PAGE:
Read a rant on preaching here.

There is a great quote from Gabriel Moran.
“Probably only a clergyman could believe that preaching is a good model, let alone the best model, for understanding the religious life of mankind. It would be a near impossibility to find any non-clergymen who think of preaching and sermonizing as significant at all. Most people who give a thought to it conclude that preaching is an anachronism which is allowed existence because it bothers no one. However, if one’s professional life is centered on any activity, it is possible to view the whole world in light of that endeavor.”

Curious if anybody has any thoughts. Hopefully more than those who had opinions on Brueggemann's video.


David Malouf -- said...

I have been deconstructing 'the sermon' for a few years now - not the actual practice so much as the place it holds in most, local churches.

I agree that they're lame, but I also think that misses the point. I think my blog template is lame, but that's not the point of the blog.

My thoughts to-date: currently, sermons are an alternative to relationships. Sermons used to be for information transfer but that is now failing because (1) people can read [new to the human experience], (2) most sermon givers just aren't all that bright [see the referred to blog's joke about how almost all preachers think they are above average making "average" = "above average"?!?] making the sermons either worthless or actually toxic, and (3) cult of personality [the only other places I currently know of that use sermons are Home Depot (we HAD to watch HomeDepotTV in the breakroom, per the idiotic Bob Nardelli - the one who is now sinking Chrysler) and cults].

Perhaps a review of the purpose of preaching would be in order? Then a recasting/recrafting of the role and expression of preaching can be accomplished?

Travis said...

I wouldnt go so extreme as Dave about sermons having so little a place, or being so worthless. I do believe in the gift of teaching. So I guess that most people who are sermonizing without that gift are those who make it so boring and maybe relatively 'worthless'. I do believe that the 'public reading of Scripture' has its place no matter how gifted the people in a given community are. I know from my own experience that I've learned a lot from sermons. I think I'm an audio learner. But I know plenty of people that walk out of them as if they hadn't heard what was said, obliviously contradicting it in the parking lot.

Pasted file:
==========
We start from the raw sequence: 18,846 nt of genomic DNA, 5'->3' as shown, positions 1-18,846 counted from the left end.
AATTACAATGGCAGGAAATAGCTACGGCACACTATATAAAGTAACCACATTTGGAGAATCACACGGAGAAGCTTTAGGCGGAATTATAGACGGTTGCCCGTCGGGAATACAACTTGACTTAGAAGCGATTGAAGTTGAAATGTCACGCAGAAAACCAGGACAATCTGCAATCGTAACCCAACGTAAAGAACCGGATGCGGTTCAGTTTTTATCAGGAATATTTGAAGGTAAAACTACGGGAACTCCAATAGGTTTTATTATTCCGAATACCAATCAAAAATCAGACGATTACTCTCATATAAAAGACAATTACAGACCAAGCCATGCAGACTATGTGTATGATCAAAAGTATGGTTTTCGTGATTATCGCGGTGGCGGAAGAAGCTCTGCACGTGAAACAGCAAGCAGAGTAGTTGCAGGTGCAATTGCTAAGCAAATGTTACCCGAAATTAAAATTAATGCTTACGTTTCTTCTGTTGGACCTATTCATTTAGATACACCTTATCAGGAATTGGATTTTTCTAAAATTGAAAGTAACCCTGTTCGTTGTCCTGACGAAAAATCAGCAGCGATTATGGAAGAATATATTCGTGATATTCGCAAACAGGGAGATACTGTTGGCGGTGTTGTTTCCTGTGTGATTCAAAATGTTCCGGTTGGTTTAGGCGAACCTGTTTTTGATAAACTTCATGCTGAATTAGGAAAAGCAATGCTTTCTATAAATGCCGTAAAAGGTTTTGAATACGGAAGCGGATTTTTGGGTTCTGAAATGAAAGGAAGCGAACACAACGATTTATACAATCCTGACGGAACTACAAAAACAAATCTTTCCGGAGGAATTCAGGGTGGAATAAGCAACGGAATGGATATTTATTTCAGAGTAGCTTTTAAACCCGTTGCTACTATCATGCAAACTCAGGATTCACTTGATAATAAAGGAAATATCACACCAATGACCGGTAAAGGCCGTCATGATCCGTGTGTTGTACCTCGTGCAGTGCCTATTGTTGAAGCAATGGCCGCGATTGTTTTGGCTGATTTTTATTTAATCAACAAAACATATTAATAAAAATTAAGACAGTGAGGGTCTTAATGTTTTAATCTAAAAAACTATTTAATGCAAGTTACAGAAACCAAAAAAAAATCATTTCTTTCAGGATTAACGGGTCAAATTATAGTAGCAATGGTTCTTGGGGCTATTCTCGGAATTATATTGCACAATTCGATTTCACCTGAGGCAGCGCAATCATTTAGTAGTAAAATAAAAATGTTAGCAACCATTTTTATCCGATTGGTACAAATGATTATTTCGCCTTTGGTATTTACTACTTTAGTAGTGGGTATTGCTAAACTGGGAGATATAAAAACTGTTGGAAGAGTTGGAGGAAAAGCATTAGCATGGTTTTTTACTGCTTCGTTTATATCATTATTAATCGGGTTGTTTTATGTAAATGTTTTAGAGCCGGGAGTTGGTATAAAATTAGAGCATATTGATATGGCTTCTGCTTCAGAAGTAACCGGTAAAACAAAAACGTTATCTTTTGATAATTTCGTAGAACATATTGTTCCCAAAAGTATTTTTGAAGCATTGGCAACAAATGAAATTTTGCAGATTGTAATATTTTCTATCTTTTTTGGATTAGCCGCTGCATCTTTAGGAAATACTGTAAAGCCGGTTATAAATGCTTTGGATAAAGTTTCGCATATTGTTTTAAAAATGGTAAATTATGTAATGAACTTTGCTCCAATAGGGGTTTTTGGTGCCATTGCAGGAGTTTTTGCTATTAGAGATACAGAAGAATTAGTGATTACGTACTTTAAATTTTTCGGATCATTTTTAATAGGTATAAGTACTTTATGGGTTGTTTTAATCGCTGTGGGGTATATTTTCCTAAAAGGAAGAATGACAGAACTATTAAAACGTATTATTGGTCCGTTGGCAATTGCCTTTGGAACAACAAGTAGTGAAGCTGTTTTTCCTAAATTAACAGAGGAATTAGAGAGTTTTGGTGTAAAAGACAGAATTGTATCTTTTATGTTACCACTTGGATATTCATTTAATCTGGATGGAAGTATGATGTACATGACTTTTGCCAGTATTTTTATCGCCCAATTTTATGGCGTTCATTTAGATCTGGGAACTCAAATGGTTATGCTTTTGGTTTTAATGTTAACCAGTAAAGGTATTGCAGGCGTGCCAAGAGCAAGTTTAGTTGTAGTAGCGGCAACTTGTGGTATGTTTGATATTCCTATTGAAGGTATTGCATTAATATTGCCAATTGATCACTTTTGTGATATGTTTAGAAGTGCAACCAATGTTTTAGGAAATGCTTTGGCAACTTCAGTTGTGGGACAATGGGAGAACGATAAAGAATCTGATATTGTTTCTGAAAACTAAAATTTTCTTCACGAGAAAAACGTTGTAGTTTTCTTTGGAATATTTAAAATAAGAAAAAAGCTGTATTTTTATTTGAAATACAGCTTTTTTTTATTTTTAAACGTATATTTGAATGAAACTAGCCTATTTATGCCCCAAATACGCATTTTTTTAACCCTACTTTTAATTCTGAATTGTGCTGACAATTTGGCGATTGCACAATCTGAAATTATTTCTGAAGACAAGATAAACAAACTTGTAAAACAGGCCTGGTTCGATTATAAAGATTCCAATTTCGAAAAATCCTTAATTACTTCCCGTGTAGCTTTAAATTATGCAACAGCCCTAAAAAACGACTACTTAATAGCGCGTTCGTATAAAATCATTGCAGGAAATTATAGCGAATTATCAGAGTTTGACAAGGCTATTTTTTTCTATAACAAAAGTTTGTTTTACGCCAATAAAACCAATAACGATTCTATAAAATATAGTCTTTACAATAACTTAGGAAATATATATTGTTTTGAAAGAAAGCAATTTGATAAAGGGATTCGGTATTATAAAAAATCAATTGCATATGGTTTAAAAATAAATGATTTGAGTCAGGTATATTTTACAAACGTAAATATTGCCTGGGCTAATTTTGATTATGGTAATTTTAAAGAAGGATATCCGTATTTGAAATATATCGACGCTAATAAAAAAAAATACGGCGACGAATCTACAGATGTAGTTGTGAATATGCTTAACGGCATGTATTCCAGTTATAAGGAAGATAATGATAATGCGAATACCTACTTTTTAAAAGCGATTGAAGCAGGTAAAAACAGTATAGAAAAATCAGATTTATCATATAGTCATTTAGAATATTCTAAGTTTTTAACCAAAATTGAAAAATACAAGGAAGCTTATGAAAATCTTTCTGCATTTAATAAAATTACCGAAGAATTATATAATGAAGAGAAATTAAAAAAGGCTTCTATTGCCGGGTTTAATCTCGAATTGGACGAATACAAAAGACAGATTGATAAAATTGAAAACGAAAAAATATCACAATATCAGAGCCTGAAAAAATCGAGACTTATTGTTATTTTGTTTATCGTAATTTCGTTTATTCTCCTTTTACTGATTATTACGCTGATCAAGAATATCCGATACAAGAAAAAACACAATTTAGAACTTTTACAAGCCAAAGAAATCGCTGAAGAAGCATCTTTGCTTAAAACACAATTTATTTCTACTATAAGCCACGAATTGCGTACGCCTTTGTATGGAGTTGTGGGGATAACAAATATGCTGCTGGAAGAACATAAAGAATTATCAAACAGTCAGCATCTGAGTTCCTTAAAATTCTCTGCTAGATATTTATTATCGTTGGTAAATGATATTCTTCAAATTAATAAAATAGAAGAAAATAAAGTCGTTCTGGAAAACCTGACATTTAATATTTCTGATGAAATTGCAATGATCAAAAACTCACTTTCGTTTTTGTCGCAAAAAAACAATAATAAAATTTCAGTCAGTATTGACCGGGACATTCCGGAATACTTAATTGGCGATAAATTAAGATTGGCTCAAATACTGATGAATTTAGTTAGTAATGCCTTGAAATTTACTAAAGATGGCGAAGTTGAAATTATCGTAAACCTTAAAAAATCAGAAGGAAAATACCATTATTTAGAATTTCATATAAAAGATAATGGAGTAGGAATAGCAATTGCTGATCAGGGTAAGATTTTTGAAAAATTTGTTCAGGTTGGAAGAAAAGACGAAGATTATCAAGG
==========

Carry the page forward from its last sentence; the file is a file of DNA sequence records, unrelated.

So, I think there must be a balance struck that doesn't kill the thing, but like Breuggeman said that brings it to life for the community. We must empower those who are endowed with the gift of teaching and exhortation and evangelism to 'fan into flame' their gifts into a public expression. I think we must also challenge church communicators to be creative in communication and empowered by the Holy Spirit. I know if I do those two things that a message I bring will take more effect.

At the same time, for the sermon to be 90% of leaders' time spent, and 90% of what church is about to many Christians, I think this is the major flaw. It produces passive people who can't multiply. They depend on their teacher of choice and are satisfied with that.

BAB said...

So would it be safe to say that a sermon is just one of the golf clubs a teacher could pull out of his or her golf bag to carry out his or her task?

The thing I think about is effectiveness. I have learned or been changed by a few sermons, but the vast majority of my learning has taken place through personal research and an interactive learning environment like a classroom.

The one thing I think is a flaw is that the learner is not free to ask questions. I think about Paul in an upper room teaching through an extended conversation where people can respond to what is being said. The flaw of the sermon to me is that it is so one way.

Do you think the mainline practices of 10 min sermons might hit the spot?

David Malouf -- said...

I don't think I'd say 'that a sermon is just of the golf clubs a teach could pull' because 'the sermon' is vastly more than teaching. To that end, I'd say a 'sermon' is all-but unrelated to the public reading of Scripture - a practice used mostly in illiterate locations of the People of God (if I remember my history correctly).

My question is: Why the uncritical combining of 'the gift of teaching' and 'sermon'? Even more, the uncritical combination of teacher, leader, and 'the sermon'!?!? [I'm not sure how exhortation or evangelism made it into the list, but that's probably due to differing definitions of those words]

I am NOT supposing that relationships replace teaching - I am strictly theorizing about the end of 'the sermon.'

For two reasons: (1) it's ineffective (per BAB's last comment) to the point of being, at minimum, mildly toxic, and (2) I think 'the sermon' takes the place of something good and healthy that is now missing.

Gathering together is both Scripturally and historically a part of the people of God. There are some 'requirements' as to what is done during such gatherings - I would contend that 'sermons' are not Scripturally Required.

So I'm back to: what's the purpose of gathering? If 'sermons' are the best way to accomplish some purpose of gatherings, then Yeah! But I highly doubt it.